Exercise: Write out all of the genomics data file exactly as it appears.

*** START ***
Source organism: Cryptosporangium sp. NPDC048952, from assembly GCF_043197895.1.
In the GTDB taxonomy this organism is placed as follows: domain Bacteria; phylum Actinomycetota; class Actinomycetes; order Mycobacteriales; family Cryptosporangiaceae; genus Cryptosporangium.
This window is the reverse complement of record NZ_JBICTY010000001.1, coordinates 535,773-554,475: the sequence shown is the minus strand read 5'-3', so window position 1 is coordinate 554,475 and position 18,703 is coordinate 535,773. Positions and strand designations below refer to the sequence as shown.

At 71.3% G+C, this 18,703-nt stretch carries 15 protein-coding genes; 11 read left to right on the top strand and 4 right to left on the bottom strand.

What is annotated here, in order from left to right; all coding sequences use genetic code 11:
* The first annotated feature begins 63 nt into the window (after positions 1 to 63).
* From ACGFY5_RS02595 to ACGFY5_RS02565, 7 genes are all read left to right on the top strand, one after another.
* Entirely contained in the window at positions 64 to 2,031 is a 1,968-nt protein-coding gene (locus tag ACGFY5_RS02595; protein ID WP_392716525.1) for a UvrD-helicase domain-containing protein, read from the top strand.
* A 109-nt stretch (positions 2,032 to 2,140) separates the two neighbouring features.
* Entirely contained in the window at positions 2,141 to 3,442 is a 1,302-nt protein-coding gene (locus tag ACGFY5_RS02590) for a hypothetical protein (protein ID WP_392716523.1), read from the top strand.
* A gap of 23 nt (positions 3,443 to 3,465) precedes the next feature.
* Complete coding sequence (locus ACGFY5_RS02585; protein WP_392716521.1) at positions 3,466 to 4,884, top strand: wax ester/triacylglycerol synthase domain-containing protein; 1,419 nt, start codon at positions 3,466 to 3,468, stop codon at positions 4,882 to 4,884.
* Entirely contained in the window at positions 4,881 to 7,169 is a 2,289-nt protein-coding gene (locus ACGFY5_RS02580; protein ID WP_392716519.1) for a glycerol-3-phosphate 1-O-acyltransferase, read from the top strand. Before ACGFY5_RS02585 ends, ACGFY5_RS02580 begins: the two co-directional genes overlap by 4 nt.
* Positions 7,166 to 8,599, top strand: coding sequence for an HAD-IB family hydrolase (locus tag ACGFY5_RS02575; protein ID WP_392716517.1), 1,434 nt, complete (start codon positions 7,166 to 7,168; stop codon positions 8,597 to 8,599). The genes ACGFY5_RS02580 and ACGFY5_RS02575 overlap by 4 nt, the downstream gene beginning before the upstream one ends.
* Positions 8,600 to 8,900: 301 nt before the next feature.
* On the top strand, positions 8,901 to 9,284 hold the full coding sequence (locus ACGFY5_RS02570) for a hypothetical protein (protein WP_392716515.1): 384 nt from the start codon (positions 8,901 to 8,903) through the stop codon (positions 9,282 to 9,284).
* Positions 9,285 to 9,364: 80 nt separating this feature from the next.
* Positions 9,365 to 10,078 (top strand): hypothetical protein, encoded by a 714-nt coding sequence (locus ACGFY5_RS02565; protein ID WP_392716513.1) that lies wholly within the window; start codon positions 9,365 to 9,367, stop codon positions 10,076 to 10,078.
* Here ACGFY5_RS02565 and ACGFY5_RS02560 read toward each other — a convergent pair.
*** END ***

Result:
Source organism: Cryptosporangium sp. NPDC048952, from assembly GCF_043197895.1.
In the GTDB taxonomy this organism is placed as follows: domain Bacteria; phylum Actinomycetota; class Actinomycetes; order Mycobacteriales; family Cryptosporangiaceae; genus Cryptosporangium.
This window is the reverse complement of record NZ_JBICTY010000001.1, coordinates 535,773-554,475: the sequence shown is the minus strand read 5'-3', so window position 1 is coordinate 554,475 and position 18,703 is coordinate 535,773. Positions and strand designations below refer to the sequence as shown.

At 71.3% G+C, this 18,703-nt stretch carries 15 protein-coding genes; 11 read left to right on the top strand and 4 right to left on the bottom strand.

What is annotated here, in order from left to right; all coding sequences use genetic code 11:
* The first annotated feature begins 63 nt into the window (after positions 1 to 63).
* From ACGFY5_RS02595 to ACGFY5_RS02565, 7 genes are all read left to right on the top strand, one after another.
* Entirely contained in the window at positions 64 to 2,031 is a 1,968-nt protein-coding gene (locus tag ACGFY5_RS02595; protein ID WP_392716525.1) for a UvrD-helicase domain-containing protein, read from the top strand.
* A 109-nt stretch (positions 2,032 to 2,140) separates the two neighbouring features.
* Entirely contained in the window at positions 2,141 to 3,442 is a 1,302-nt protein-coding gene (locus tag ACGFY5_RS02590) for a hypothetical protein (protein ID WP_392716523.1), read from the top strand.
* A gap of 23 nt (positions 3,443 to 3,465) precedes the next feature.
* Complete coding sequence (locus ACGFY5_RS02585; protein WP_392716521.1) at positions 3,466 to 4,884, top strand: wax ester/triacylglycerol synthase domain-containing protein; 1,419 nt, start codon at positions 3,466 to 3,468, stop codon at positions 4,882 to 4,884.
* Entirely contained in the window at positions 4,881 to 7,169 is a 2,289-nt protein-coding gene (locus ACGFY5_RS02580; protein ID WP_392716519.1) for a glycerol-3-phosphate 1-O-acyltransferase, read from the top strand. Before ACGFY5_RS02585 ends, ACGFY5_RS02580 begins: the two co-directional genes overlap by 4 nt.
* Positions 7,166 to 8,599, top strand: coding sequence for an HAD-IB family hydrolase (locus tag ACGFY5_RS02575; protein ID WP_392716517.1), 1,434 nt, complete (start codon positions 7,166 to 7,168; stop codon positions 8,597 to 8,599). The genes ACGFY5_RS02580 and ACGFY5_RS02575 overlap by 4 nt, the downstream gene beginning before the upstream one ends.
* Positions 8,600 to 8,900: 301 nt before the next feature.
* On the top strand, positions 8,901 to 9,284 hold the full coding sequence (locus ACGFY5_RS02570) for a hypothetical protein (protein WP_392716515.1): 384 nt from the start codon (positions 8,901 to 8,903) through the stop codon (positions 9,282 to 9,284).
* Positions 9,285 to 9,364: 80 nt separating this feature from the next.
* Positions 9,365 to 10,078 (top strand): hypothetical protein, encoded by a 714-nt coding sequence (locus ACGFY5_RS02565; protein ID WP_392716513.1) that lies wholly within the window; start codon positions 9,365 to 9,367, stop codon positions 10,076 to 10,078.
* Here ACGFY5_RS02565 and ACGFY5_RS02560 read toward each other — a convergent pair.